“Never once did you hear, ‘Freeze,’ ” he said. “Never once did you hear, ‘Stop.’ Never once did you hear, ‘N.Y.P.D.’ ”
...
Several residents expressed outrage at the shooting, saying the police were overly aggressive.

“People feel like they have no concern for life,” Sean Washington, a television producer who lives down the street from where the shooting occurred, said of the police. Before the gunfire started, he added, the D.J. at the block party said over the loudspeaker “how good a feeling it was because there was no violence. It was all love.”
See... it was All Love. And then police showed up. Two guys just in a little scuffle and police blow them away.

Having been a police officer, I assume -- no, I know -- that nine times out of ten the police version of the story is closer to the truth than any "witness" account.

Now I wasn't there. So I don't know what happened. But I bet it's pretty close to the Post's account:
Moments before a police-issued semiautomatic slug fatally ripped through Soto's chest, he allegedly pulled his .38-caliber Smith & Wesson revolver on Alvarez, a small-time hood who was getting the better of him in a fistfight, sources said.

Alvarez lunged for the weapon, and it went off twice during the struggle, attracting the attention of officers nearby, witnesses told police.

Alvarez, 23, then allegedly fired at Patrolman Douglas Brightman -- prompting the uniformed cop and three officers on the other side of the block to return a volley of 46 rounds, police said.
Also, the A.P.'s Colleen Long has a good story.

The Daily News says: "NYPD officials initially said Alvarez killed Soto with the revolver, before shooting at four cops who returned fire. Yesterday, cops said the revolver was in Soto's waistband but Alvarez took it from him and shot at a uniformed officer with it." For the record, Soto was killed and Alvarez shot many many times but is alive.

So what's my point? I'm not certain yet. But why does the Times see fit to quote Ms. Craft, Alvarez’s bother, saying her brother has a job (auto mechanic) and a 2-year-old son? Well maybe because the story is trying to make Alvarez look like a victim, which makes police out to be the criminals.

But if we want a character study on Soto and Alvarez, why not tell the whole story? The Post is willing to call Alvarez a small-time thug. And apparently there's nothing small time about Soto. According to the Daily News:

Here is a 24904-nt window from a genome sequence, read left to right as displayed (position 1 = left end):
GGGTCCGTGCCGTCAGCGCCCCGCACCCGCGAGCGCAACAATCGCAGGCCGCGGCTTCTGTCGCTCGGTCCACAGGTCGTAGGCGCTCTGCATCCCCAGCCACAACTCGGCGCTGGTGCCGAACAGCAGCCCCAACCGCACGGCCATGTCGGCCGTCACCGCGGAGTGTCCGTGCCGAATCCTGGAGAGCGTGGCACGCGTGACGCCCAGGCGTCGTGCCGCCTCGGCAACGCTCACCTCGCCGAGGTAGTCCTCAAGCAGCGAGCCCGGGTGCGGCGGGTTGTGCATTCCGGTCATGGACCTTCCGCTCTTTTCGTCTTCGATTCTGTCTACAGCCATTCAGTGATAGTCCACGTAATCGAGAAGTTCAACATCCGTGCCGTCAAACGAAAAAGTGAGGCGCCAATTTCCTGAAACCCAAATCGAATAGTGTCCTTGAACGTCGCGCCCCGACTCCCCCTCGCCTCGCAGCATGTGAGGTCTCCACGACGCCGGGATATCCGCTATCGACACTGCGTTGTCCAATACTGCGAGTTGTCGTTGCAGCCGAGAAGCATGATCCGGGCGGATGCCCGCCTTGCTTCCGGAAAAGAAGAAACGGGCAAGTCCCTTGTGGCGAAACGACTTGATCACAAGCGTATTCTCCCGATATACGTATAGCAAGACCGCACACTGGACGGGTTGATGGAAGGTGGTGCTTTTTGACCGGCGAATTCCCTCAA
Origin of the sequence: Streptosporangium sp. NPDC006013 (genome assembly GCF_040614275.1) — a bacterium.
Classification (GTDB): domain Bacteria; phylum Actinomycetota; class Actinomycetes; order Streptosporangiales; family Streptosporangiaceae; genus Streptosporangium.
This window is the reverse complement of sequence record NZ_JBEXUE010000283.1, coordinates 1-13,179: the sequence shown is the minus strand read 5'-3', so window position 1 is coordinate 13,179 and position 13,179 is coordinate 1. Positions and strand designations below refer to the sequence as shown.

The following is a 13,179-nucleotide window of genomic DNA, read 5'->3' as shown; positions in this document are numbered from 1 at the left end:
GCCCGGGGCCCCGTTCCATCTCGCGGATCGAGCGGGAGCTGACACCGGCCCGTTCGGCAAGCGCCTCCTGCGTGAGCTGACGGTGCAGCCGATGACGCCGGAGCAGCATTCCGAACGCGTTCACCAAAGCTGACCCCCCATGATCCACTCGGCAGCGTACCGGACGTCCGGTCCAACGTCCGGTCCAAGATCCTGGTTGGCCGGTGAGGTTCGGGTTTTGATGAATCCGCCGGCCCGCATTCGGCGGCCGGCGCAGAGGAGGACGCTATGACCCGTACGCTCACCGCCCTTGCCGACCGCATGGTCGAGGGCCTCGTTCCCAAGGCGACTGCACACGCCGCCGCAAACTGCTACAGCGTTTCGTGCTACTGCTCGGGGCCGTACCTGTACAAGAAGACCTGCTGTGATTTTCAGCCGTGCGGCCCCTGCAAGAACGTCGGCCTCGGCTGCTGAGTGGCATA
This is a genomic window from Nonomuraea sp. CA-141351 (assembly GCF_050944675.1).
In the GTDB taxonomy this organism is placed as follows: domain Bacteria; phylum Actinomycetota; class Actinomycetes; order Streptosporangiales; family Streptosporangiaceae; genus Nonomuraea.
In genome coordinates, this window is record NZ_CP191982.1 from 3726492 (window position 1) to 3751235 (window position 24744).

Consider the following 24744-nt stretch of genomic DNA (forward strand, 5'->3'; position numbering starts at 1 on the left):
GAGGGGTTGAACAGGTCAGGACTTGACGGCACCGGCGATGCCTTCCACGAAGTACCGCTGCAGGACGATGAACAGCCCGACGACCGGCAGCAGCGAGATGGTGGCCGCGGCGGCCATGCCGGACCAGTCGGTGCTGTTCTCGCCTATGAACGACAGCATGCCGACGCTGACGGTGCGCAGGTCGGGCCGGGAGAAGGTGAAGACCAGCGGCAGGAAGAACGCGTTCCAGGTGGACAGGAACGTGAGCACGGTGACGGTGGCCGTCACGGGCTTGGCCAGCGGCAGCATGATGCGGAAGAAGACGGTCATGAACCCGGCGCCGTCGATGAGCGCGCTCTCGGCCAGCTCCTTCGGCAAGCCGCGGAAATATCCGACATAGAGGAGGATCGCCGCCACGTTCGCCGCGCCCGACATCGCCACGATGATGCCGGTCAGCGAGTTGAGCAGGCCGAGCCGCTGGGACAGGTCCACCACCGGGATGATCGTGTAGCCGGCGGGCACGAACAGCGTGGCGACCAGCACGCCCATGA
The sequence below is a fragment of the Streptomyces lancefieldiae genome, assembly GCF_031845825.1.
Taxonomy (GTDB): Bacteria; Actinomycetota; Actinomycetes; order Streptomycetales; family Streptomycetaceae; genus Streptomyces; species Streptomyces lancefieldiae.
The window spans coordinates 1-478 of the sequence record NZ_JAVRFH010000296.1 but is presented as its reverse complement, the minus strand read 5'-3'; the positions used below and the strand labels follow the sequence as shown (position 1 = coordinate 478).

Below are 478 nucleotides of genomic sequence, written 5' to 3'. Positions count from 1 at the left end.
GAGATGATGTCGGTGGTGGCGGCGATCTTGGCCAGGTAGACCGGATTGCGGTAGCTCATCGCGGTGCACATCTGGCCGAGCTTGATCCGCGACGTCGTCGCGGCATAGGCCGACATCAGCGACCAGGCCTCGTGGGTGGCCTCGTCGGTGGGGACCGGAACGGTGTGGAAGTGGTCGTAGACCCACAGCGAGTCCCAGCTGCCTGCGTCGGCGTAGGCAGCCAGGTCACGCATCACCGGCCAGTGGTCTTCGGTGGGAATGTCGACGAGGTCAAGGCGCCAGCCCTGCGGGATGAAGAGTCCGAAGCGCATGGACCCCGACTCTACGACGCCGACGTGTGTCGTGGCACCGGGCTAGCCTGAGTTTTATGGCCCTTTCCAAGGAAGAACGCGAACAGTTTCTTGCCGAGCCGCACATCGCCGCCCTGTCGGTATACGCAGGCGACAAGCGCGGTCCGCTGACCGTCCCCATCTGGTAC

Both had records. Alvarez had two prior arrests, including one for gun possession and trying to run down a cop with a car, for which he served two years. Soto had been arrested eight times, including for burglary.
But I can hear people saying, "So maybe they had trouble in the past. But how long can you hold that against them? Poor kids." Whatever. And I have a bridge to sell you.

Michael Feeney of the Daily News digs up a Twitter account (I found this under the name BooBillzMB) and writes: "Luis Soto, slain in Harlem shootout, painted himself as tough gangbanger on Twitter.
"I go 2 da grave b4 I be a b---h n----! Fa'realll," he wrote July 23.

He posted photos of himself flashing gang signs, or holding a new iPhone, an iPad and cocktails.

In one photo, he looked out at the camera over a thick fan of crisp new $50 bills - many thousands of dollars worth.

Though he had no job, he planned to trade in his BMW 760, a $130,000 car, for an equally pricey Mercedes-Benz CL550, he tweeted.

A turf rivalry between Harlem, where Angel Alvarez lives, and the Bronx, where Soto was from, surfaced in his tweets. "Not for nothin da BRONX Got More Real N----s Den HARLEM," he wrote July 28.

Friends said Alvarez and Soto had an argument two weeks ago that led to their clash Sunday in Harlem.
With a past record of illegal gun possession and assaults on police, and with a running feud with Soto, perhaps Alvarez's biggest mistake was bringing a knife (or his fists) to a gun fight. Was Soto a b*tch n***a? Not for me to say, but he got his wish about going to the grave first. Was Alvarez just in the wrong place at the wrong time? I doubt it. Is any of this relevant? Actually, yes.

Because imagine going to work and getting into a gunfight. Just another day at the office? Imagine the fear as you see a muzzle flash and think you're going to die. Imagine the guilt of learning that you almost killing another officer. Imagine how lucky you feel to be alive. Imagine the relief of going back to your wife and kids. And for this the department and city you serve make you get a piss test and strips you of your gun "pending investigation." And then in the papers your friends and family read about how you might have killed an innocent hard-working might for no reason.